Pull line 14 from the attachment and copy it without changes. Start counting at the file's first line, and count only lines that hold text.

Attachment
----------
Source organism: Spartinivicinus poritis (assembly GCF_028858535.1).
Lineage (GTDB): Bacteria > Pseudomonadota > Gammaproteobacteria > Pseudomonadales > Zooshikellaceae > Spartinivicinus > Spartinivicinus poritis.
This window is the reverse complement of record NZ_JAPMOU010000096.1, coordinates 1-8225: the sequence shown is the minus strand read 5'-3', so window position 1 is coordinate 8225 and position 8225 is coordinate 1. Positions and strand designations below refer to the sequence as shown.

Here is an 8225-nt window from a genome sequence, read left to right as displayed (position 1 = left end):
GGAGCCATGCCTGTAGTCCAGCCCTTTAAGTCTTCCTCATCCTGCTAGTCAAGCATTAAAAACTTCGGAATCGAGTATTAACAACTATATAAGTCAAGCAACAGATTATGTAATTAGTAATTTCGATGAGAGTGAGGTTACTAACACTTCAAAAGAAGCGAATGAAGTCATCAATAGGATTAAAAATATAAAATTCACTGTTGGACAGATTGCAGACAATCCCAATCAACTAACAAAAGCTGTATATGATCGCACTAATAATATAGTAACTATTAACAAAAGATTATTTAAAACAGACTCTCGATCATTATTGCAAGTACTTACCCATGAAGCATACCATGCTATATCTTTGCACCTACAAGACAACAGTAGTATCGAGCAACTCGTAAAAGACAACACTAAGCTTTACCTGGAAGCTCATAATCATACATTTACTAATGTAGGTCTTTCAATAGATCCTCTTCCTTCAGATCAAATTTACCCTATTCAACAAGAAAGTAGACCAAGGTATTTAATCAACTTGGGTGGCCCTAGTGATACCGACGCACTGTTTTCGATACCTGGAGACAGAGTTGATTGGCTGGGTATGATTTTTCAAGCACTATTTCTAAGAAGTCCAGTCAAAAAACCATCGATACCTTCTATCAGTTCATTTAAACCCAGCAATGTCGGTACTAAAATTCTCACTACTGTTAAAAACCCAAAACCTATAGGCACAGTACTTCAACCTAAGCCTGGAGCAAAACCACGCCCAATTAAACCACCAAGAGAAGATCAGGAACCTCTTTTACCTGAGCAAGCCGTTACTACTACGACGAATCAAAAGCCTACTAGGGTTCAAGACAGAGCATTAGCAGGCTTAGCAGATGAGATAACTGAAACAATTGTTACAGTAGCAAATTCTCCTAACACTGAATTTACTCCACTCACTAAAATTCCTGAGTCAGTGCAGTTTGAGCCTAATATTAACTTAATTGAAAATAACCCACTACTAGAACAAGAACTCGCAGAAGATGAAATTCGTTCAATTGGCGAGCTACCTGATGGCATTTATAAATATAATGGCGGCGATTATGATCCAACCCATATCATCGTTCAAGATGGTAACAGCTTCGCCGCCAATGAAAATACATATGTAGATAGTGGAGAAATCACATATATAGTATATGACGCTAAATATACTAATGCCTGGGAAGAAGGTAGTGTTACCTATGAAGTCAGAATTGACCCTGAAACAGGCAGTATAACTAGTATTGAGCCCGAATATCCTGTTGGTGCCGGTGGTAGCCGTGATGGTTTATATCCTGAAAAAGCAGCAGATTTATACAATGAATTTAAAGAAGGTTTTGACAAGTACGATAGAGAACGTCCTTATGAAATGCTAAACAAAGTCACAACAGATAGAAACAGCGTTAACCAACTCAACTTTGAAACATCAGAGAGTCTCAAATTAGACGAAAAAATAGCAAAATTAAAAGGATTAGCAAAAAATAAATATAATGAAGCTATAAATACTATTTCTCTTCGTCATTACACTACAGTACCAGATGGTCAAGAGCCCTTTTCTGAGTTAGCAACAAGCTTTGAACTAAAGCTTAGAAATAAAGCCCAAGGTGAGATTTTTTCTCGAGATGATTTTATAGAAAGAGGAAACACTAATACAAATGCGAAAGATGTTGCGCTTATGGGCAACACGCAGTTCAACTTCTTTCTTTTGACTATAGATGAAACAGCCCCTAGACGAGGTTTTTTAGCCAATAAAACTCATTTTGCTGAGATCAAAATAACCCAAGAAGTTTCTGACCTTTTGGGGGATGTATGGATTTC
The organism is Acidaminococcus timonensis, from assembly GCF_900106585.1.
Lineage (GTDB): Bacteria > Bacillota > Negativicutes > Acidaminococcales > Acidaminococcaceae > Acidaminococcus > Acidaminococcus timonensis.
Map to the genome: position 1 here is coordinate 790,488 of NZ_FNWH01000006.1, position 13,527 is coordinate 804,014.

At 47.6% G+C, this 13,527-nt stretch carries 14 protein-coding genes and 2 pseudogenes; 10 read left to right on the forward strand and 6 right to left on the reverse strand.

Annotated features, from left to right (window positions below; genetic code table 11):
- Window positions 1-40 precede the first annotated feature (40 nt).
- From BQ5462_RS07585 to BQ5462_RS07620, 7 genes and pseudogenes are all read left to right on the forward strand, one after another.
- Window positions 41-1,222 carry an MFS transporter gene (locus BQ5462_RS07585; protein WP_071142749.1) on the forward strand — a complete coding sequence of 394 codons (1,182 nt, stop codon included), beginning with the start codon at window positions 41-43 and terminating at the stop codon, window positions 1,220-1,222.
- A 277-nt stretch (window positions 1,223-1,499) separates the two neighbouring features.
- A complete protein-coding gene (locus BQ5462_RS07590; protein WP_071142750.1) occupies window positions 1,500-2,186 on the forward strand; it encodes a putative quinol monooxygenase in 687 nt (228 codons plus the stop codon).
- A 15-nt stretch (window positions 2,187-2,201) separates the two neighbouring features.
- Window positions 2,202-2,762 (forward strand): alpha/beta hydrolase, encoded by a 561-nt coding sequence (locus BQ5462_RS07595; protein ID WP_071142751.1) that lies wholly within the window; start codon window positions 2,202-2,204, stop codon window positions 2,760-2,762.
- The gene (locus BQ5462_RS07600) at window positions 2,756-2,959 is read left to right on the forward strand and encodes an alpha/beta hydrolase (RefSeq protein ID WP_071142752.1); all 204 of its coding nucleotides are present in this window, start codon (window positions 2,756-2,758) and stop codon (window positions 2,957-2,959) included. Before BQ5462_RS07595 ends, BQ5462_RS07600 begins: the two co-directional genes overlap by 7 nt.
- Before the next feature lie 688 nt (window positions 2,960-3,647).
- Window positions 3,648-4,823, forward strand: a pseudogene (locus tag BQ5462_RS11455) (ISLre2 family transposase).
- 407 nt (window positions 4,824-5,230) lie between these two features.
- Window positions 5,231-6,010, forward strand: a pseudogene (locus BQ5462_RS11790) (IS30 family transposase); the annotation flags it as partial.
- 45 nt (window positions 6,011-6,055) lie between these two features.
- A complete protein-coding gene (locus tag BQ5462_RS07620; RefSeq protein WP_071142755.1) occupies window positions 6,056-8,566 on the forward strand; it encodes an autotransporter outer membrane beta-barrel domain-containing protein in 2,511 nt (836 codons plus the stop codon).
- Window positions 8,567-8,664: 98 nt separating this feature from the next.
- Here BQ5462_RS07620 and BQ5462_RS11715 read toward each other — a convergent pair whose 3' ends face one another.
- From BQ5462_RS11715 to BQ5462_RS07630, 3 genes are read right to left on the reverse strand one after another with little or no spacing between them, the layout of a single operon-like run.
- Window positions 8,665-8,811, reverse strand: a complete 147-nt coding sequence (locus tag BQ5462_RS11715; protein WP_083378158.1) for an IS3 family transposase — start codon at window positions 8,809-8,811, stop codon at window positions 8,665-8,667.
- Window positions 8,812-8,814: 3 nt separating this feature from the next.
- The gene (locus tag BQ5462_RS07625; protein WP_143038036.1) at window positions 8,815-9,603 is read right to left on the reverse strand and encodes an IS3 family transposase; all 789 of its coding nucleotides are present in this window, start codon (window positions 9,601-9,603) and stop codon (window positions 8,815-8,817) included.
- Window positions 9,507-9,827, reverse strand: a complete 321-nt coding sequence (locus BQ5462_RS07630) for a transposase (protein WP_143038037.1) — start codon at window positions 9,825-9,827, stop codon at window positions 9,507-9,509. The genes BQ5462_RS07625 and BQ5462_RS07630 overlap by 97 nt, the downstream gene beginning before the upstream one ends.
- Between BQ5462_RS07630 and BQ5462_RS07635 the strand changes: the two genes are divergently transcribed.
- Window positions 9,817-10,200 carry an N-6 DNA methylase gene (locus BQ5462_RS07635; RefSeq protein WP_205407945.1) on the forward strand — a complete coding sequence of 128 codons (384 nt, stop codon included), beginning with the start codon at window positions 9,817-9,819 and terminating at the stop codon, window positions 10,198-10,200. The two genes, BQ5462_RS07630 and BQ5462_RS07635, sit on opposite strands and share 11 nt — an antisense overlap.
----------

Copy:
- A 277-nt stretch (window positions 1,223-1,499) separates the two neighbouring features.